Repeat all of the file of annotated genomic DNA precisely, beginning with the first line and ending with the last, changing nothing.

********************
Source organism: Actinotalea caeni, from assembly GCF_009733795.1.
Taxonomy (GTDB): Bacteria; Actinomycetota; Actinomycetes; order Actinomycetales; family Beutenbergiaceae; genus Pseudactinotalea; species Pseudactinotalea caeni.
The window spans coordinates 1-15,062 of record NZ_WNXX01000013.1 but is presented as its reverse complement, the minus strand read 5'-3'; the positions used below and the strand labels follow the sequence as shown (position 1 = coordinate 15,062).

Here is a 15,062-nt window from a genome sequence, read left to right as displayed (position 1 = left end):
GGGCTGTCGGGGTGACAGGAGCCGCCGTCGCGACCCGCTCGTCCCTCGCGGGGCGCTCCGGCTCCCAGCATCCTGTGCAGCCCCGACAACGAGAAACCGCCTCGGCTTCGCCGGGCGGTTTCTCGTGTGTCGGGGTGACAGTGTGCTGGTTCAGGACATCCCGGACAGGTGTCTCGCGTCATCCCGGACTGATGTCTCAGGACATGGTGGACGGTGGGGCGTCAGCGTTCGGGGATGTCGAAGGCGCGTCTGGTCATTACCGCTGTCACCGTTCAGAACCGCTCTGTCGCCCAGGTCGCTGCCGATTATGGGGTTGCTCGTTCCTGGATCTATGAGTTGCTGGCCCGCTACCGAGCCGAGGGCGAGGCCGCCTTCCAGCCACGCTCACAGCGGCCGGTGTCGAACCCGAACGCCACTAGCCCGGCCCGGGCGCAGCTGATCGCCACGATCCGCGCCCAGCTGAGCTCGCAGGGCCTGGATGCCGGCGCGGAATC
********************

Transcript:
Source organism: Actinotalea caeni, from assembly GCF_009733795.1.
Taxonomy (GTDB): Bacteria; Actinomycetota; Actinomycetes; order Actinomycetales; family Beutenbergiaceae; genus Pseudactinotalea; species Pseudactinotalea caeni.
The window spans coordinates 1-15,062 of record NZ_WNXX01000013.1 but is presented as its reverse complement, the minus strand read 5'-3'; the positions used below and the strand labels follow the sequence as shown (position 1 = coordinate 15,062).

Here is a 15,062-nt window from a genome sequence, read left to right as displayed (position 1 = left end):
GGGCTGTCGGGGTGACAGGAGCCGCCGTCGCGACCCGCTCGTCCCTCGCGGGGCGCTCCGGCTCCCAGCATCCTGTGCAGCCCCGACAACGAGAAACCGCCTCGGCTTCGCCGGGCGGTTTCTCGTGTGTCGGGGTGACAGTGTGCTGGTTCAGGACATCCCGGACAGGTGTCTCGCGTCATCCCGGACTGATGTCTCAGGACATGGTGGACGGTGGGGCGTCAGCGTTCGGGGATGTCGAAGGCGCGTCTGGTCATTACCGCTGTCACCGTTCAGAACCGCTCTGTCGCCCAGGTCGCTGCCGATTATGGGGTTGCTCGTTCCTGGATCTATGAGTTGCTGGCCCGCTACCGAGCCGAGGGCGAGGCCGCCTTCCAGCCACGCTCACAGCGGCCGGTGTCGAACCCGAACGCCACTAGCCCGGCCCGGGCGCAGCTGATCGCCACGATCCGCGCCCAGCTGAGCTCGCAGGGCCTGGATGCCGGCGCGGAATC